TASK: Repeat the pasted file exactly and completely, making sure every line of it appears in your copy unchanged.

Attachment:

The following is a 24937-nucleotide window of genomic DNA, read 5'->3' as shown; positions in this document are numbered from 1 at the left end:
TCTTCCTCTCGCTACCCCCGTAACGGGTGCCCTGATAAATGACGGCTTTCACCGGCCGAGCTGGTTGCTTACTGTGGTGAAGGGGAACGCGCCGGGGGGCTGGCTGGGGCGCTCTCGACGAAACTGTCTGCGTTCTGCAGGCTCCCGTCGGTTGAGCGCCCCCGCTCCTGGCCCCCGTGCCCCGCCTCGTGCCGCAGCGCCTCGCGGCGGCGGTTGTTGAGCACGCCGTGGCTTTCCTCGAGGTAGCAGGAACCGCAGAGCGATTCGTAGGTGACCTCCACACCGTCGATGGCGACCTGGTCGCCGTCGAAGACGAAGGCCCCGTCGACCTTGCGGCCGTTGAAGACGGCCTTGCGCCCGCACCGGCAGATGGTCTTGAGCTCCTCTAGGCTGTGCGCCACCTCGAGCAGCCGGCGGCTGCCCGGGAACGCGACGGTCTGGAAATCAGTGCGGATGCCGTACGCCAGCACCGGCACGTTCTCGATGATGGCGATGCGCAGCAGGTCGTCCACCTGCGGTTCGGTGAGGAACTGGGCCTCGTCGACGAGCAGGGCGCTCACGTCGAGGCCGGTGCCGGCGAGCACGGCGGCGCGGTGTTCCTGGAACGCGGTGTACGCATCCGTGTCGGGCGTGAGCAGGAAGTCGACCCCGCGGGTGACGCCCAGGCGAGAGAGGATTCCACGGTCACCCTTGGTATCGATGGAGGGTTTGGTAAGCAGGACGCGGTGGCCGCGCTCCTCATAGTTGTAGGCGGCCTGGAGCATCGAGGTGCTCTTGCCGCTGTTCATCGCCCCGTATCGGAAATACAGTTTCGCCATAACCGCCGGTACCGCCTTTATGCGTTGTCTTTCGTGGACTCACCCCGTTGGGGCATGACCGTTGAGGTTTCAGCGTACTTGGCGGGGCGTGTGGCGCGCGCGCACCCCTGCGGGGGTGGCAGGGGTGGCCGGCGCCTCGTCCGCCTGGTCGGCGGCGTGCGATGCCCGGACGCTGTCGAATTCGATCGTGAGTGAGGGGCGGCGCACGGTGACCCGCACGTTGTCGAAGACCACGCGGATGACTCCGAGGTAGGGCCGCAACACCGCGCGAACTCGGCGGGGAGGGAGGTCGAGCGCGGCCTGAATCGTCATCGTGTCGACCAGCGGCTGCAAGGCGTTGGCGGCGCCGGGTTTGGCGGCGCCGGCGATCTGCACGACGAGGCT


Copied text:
The following is a 24937-nucleotide window of genomic DNA, read 5'->3' as shown; positions in this document are numbered from 1 at the left end:
TCTTCCTCTCGCTACCCCCGTAACGGGTGCCCTGATAAATGACGGCTTTCACCGGCCGAGCTGGTTGCTTACTGTGGTGAAGGGGAACGCGCCGGGGGGCTGGCTGGGGCGCTCTCGACGAAACTGTCTGCGTTCTGCAGGCTCCCGTCGGTTGAGCGCCCCCGCTCCTGGCCCCCGTGCCCCGCCTCGTGCCGCAGCGCCTCGCGGCGGCGGTTGTTGAGCACGCCGTGGCTTTCCTCGAGGTAGCAGGAACCGCAGAGCGATTCGTAGGTGACCTCCACACCGTCGATGGCGACCTGGTCGCCGTCGAAGACGAAGGCCCCGTCGACCTTGCGGCCGTTGAAGACGGCCTTGCGCCCGCACCGGCAGATGGTCTTGAGCTCCTCTAGGCTGTGCGCCACCTCGAGCAGCCGGCGGCTGCCCGGGAACGCGACGGTCTGGAAATCAGTGCGGATGCCGTACGCCAGCACCGGCACGTTCTCGATGATGGCGATGCGCAGCAGGTCGTCCACCTGCGGTTCGGTGAGGAACTGGGCCTCGTCGACGAGCAGGGCGCTCACGTCGAGGCCGGTGCCGGCGAGCACGGCGGCGCGGTGTTCCTGGAACGCGGTGTACGCATCCGTGTCGGGCGTGAGCAGGAAGTCGACCCCGCGGGTGACGCCCAGGCGAGAGAGGATTCCACGGTCACCCTTGGTATCGATGGAGGGTTTGGTAAGCAGGACGCGGTGGCCGCGCTCCTCATAGTTGTAGGCGGCCTGGAGCATCGAGGTGCTCTTGCCGCTGTTCATCGCCCCGTATCGGAAATACAGTTTCGCCATAACCGCCGGTACCGCCTTTATGCGTTGTCTTTCGTGGACTCACCCCGTTGGGGCATGACCGTTGAGGTTTCAGCGTACTTGGCGGGGCGTGTGGCGCGCGCGCACCCCTGCGGGGGTGGCAGGGGTGGCCGGCGCCTCGTCCGCCTGGTCGGCGGCGTGCGATGCCCGGACGCTGTCGAATTCGATCGTGAGTGAGGGGCGGCGCACGGTGACCCGCACGTTGTCGAAGACCACGCGGATGACTCCGAGGTAGGGCCGCAACACCGCGCGAACTCGGCGGGGAGGGAGGTCGAGCGCGGCCTGAATCGTCATCGTGTCGACCAGCGGCTGCAAGGCGTTGGCGGCGCCGGGTTTGGCGGCGCCGGCGATCTGCACGACGAGGCT